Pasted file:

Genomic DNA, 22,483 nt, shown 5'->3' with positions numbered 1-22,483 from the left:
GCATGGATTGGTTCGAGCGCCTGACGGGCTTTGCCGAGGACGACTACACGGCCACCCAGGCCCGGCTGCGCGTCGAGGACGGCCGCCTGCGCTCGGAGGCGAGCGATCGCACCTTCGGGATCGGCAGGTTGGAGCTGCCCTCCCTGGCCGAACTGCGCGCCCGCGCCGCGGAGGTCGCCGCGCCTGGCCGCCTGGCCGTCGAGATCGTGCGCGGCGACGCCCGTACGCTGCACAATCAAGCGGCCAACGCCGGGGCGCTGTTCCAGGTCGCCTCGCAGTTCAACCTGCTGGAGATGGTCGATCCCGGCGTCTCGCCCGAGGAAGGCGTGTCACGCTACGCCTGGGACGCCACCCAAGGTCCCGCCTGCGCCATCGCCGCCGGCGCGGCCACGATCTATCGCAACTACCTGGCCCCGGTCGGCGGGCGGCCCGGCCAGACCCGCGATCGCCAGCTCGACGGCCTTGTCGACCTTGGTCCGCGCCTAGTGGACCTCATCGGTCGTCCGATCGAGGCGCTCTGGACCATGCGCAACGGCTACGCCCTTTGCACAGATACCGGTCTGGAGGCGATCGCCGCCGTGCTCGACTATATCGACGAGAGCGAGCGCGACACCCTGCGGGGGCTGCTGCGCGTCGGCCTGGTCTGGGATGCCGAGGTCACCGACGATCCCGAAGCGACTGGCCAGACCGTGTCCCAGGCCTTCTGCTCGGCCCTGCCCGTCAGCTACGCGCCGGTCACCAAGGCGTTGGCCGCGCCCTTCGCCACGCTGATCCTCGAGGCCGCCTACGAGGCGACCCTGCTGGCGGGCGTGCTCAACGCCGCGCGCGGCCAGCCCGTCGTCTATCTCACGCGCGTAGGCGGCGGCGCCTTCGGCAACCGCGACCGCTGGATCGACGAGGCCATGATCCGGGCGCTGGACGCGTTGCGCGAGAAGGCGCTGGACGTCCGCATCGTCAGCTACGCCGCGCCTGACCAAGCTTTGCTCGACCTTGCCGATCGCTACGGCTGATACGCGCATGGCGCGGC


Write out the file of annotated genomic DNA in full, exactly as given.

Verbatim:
Genomic DNA, 22,483 nt, shown 5'->3' with positions numbered 1-22,483 from the left:
GCATGGATTGGTTCGAGCGCCTGACGGGCTTTGCCGAGGACGACTACACGGCCACCCAGGCCCGGCTGCGCGTCGAGGACGGCCGCCTGCGCTCGGAGGCGAGCGATCGCACCTTCGGGATCGGCAGGTTGGAGCTGCCCTCCCTGGCCGAACTGCGCGCCCGCGCCGCGGAGGTCGCCGCGCCTGGCCGCCTGGCCGTCGAGATCGTGCGCGGCGACGCCCGTACGCTGCACAATCAAGCGGCCAACGCCGGGGCGCTGTTCCAGGTCGCCTCGCAGTTCAACCTGCTGGAGATGGTCGATCCCGGCGTCTCGCCCGAGGAAGGCGTGTCACGCTACGCCTGGGACGCCACCCAAGGTCCCGCCTGCGCCATCGCCGCCGGCGCGGCCACGATCTATCGCAACTACCTGGCCCCGGTCGGCGGGCGGCCCGGCCAGACCCGCGATCGCCAGCTCGACGGCCTTGTCGACCTTGGTCCGCGCCTAGTGGACCTCATCGGTCGTCCGATCGAGGCGCTCTGGACCATGCGCAACGGCTACGCCCTTTGCACAGATACCGGTCTGGAGGCGATCGCCGCCGTGCTCGACTATATCGACGAGAGCGAGCGCGACACCCTGCGGGGGCTGCTGCGCGTCGGCCTGGTCTGGGATGCCGAGGTCACCGACGATCCCGAAGCGACTGGCCAGACCGTGTCCCAGGCCTTCTGCTCGGCCCTGCCCGTCAGCTACGCGCCGGTCACCAAGGCGTTGGCCGCGCCCTTCGCCACGCTGATCCTCGAGGCCGCCTACGAGGCGACCCTGCTGGCGGGCGTGCTCAACGCCGCGCGCGGCCAGCCCGTCGTCTATCTCACGCGCGTAGGCGGCGGCGCCTTCGGCAACCGCGACCGCTGGATCGACGAGGCCATGATCCGGGCGCTGGACGCGTTGCGCGAGAAGGCGCTGGACGTCCGCATCGTCAGCTACGCCGCGCCTGACCAAGCTTTGCTCGACCTTGCCGATCGCTACGGCTGATACGCGCATGGCGCGGC